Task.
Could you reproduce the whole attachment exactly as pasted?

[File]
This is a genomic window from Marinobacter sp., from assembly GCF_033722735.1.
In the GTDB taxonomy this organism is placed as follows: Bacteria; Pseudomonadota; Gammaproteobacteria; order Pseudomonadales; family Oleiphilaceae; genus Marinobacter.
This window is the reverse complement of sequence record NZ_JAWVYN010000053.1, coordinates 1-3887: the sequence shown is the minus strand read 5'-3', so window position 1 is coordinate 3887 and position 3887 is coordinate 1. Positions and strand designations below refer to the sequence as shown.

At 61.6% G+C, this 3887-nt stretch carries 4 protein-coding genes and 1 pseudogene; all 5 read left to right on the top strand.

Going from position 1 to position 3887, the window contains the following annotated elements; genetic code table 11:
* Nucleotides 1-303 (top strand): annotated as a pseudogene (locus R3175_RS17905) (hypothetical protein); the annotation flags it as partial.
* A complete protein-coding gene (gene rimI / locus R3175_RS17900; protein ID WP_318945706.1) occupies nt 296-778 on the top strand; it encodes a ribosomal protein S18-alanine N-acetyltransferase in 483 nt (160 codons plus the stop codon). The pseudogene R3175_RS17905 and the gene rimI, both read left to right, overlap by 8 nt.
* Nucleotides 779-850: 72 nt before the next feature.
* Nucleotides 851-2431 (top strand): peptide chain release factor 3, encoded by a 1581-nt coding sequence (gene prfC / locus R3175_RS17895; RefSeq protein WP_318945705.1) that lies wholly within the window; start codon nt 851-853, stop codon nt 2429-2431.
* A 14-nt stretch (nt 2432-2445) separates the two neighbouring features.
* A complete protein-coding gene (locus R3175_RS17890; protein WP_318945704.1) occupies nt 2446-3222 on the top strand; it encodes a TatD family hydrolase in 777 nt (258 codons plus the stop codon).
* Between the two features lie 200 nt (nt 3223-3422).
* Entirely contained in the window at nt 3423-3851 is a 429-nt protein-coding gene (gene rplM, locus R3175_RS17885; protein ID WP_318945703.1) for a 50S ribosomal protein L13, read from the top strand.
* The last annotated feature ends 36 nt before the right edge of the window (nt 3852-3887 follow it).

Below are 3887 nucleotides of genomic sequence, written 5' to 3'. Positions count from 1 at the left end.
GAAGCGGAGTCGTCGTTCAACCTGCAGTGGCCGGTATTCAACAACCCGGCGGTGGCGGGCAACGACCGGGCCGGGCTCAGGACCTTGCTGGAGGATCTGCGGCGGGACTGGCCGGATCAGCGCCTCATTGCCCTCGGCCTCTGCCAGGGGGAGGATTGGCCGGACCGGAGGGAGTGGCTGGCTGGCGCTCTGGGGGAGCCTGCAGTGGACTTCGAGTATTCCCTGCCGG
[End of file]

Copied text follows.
This is a genomic window from Marinobacter sp., from assembly GCF_033722735.1.
In the GTDB taxonomy this organism is placed as follows: Bacteria; Pseudomonadota; Gammaproteobacteria; order Pseudomonadales; family Oleiphilaceae; genus Marinobacter.
This window is the reverse complement of sequence record NZ_JAWVYN010000053.1, coordinates 1-3887: the sequence shown is the minus strand read 5'-3', so window position 1 is coordinate 3887 and position 3887 is coordinate 1. Positions and strand designations below refer to the sequence as shown.

At 61.6% G+C, this 3887-nt stretch carries 4 protein-coding genes and 1 pseudogene; all 5 read left to right on the top strand.

Going from position 1 to position 3887, the window contains the following annotated elements; genetic code table 11:
* Nucleotides 1-303 (top strand): annotated as a pseudogene (locus R3175_RS17905) (hypothetical protein); the annotation flags it as partial.
* A complete protein-coding gene (gene rimI / locus R3175_RS17900; protein ID WP_318945706.1) occupies nt 296-778 on the top strand; it encodes a ribosomal protein S18-alanine N-acetyltransferase in 483 nt (160 codons plus the stop codon). The pseudogene R3175_RS17905 and the gene rimI, both read left to right, overlap by 8 nt.
* Nucleotides 779-850: 72 nt before the next feature.
* Nucleotides 851-2431 (top strand): peptide chain release factor 3, encoded by a 1581-nt coding sequence (gene prfC / locus R3175_RS17895; RefSeq protein WP_318945705.1) that lies wholly within the window; start codon nt 851-853, stop codon nt 2429-2431.
* A 14-nt stretch (nt 2432-2445) separates the two neighbouring features.
* A complete protein-coding gene (locus R3175_RS17890; protein WP_318945704.1) occupies nt 2446-3222 on the top strand; it encodes a TatD family hydrolase in 777 nt (258 codons plus the stop codon).
* Between the two features lie 200 nt (nt 3223-3422).
* Entirely contained in the window at nt 3423-3851 is a 429-nt protein-coding gene (gene rplM, locus R3175_RS17885; protein ID WP_318945703.1) for a 50S ribosomal protein L13, read from the top strand.
* The last annotated feature ends 36 nt before the right edge of the window (nt 3852-3887 follow it).

Below are 3887 nucleotides of genomic sequence, written 5' to 3'. Positions count from 1 at the left end.
GAAGCGGAGTCGTCGTTCAACCTGCAGTGGCCGGTATTCAACAACCCGGCGGTGGCGGGCAACGACCGGGCCGGGCTCAGGACCTTGCTGGAGGATCTGCGGCGGGACTGGCCGGATCAGCGCCTCATTGCCCTCGGCCTCTGCCAGGGGGAGGATTGGCCGGACCGGAGGGAGTGGCTGGCTGGCGCTCTGGGGGAGCCTGCAGTGGACTTCGAGTATTCCCTGCCGG